“If you cannot do great things, do small things in a great way.”

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    NAP,

    He's a typical military macho guy and therefore likely has psychopathic traits. Doesn't mean he's a psychopath, but what struck me is when he said his curiosity about the craft was much greater than his fear. For 99% of the population that would be reversed. And it is a perfect example of why we need some of the warrior genes in some of the population.

    They are the groundbreakers. He is a good example. He also said he became a top gun because he really wanted to learn to fly and drop bombs. That's not cool, in my books. Maybe he meant it in terms of defense alone, but this personality type isn't given to nuance and deep thinking. They are hyper active, and sensation seeking.

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    yeah, agreed ... it is the 'foundation' of psychopathy. He likely has it. His comment about the greatest stress for a combat pilot is after a battle landing on a carrier makes perfect sense. It is when the pent up 'excitement' lets loose and can be 'relived'.
    “If you cannot do great things, do small things in a great way.”

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    Yep, kind of like serial killers taking souvenirs of their kills and using them to relive the experience, after the fact. LOL. Somehow poor old Fravor went from being described as humble by Kathy, on this thread, to being compared to a serial killer.

    Here is someone who has all the "right stuff." Russel Williams, commanding officer of Trenton armed forces base, the largest base in Canada. I lived there when I was a kid and my father was in the air force. My father used to pull night shifts as commanding officer at that very base, once in a while. So this is personal to me! Very horrifying.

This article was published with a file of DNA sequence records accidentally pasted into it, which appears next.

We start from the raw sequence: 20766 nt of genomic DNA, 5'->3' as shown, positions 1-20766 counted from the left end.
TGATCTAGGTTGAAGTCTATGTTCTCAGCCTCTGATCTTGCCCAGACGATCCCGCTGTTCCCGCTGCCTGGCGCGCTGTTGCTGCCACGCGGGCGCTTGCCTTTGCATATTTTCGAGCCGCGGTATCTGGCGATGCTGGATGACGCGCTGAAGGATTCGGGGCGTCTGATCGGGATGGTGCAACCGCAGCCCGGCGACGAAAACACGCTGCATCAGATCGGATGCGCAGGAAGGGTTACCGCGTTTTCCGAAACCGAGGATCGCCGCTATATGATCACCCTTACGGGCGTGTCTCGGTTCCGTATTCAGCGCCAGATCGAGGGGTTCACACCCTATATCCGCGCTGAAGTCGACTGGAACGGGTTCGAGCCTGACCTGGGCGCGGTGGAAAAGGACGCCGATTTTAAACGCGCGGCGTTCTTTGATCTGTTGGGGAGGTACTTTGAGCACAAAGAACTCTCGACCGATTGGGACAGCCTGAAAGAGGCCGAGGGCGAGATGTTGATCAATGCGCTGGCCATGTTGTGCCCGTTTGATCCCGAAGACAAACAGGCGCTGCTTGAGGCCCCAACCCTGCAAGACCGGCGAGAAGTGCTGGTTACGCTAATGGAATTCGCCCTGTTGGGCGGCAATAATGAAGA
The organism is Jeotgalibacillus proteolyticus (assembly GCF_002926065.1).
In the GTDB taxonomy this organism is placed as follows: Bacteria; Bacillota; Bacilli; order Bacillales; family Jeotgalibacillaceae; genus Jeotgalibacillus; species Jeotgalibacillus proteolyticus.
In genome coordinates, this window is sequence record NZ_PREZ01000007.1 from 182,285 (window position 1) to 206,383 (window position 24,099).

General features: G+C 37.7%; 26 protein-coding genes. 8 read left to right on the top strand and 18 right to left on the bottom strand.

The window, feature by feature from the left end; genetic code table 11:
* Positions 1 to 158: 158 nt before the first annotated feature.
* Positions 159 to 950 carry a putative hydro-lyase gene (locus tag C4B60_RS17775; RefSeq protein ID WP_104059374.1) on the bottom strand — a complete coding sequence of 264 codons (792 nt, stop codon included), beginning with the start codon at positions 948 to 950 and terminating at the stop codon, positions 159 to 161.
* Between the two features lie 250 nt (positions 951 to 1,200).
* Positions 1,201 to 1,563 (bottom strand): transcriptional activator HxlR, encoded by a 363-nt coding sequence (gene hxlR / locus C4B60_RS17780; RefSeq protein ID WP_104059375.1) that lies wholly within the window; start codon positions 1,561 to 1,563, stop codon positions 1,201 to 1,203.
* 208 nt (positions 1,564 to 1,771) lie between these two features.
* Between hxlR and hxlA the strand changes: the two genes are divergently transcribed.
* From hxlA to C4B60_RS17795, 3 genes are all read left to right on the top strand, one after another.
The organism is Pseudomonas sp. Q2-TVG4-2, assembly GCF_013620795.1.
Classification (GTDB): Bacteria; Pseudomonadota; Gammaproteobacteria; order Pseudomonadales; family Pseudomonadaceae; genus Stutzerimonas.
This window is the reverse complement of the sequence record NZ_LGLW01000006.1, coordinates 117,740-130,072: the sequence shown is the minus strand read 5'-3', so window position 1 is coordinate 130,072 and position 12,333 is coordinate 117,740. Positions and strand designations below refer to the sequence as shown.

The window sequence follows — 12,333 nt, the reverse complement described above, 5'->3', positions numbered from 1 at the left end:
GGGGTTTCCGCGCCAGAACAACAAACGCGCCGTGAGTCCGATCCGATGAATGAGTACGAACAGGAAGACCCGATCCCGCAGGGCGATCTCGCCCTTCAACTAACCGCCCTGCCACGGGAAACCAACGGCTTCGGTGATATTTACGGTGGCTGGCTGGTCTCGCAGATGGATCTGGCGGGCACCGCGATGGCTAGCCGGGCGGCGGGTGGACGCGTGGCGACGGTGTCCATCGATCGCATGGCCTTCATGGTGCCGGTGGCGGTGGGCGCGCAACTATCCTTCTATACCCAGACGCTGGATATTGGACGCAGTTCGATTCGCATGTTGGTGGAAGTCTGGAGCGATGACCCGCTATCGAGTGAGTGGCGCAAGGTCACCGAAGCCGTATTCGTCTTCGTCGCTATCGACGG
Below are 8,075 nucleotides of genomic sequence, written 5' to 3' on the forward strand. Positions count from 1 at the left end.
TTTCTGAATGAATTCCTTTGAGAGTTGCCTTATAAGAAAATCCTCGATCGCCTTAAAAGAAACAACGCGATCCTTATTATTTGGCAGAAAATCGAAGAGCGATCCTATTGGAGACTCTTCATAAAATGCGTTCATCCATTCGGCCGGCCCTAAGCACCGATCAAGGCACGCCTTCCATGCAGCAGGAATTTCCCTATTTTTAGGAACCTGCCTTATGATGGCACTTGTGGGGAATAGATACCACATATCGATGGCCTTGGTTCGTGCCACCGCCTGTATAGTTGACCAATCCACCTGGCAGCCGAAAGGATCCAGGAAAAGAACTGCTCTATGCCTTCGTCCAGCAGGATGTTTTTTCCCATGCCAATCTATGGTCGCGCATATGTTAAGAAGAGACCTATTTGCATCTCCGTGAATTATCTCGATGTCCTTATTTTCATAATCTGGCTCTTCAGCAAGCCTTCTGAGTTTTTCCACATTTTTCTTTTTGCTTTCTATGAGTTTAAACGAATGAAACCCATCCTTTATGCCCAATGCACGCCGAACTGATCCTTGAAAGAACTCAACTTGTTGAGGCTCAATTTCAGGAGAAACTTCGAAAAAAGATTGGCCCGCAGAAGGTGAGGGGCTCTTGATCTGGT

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    ok, getting better ... i have more than a few connections to the 'military' myself. Not really ever been proud of them in complete honesty. My perspective has always been 'it is just a thing'.

    When I was maybe 7 years old my dad sent me to stay with a close friend (he was my 'padrino') that worked at an Air Force base in Belton, Missouri, I believe it was. It started a lifelong fascination with jets and rockets and the space program. So when I went to work for the Manned Space Flight Program it really was a dream realized. I had always wanted to be an astronaut but veered severely off that path as a yute. I didn't realize until much later that 'minorities' were not allowed into the astronaut program anyway but I think by the time i came of age the rules may have changed. Anyway, as it turned out, it was a horrible experience as the 'politics' at all levels was stifling and by that time I had spent of good part of my life fighting 'restrictions'. I think that did me in, essentially.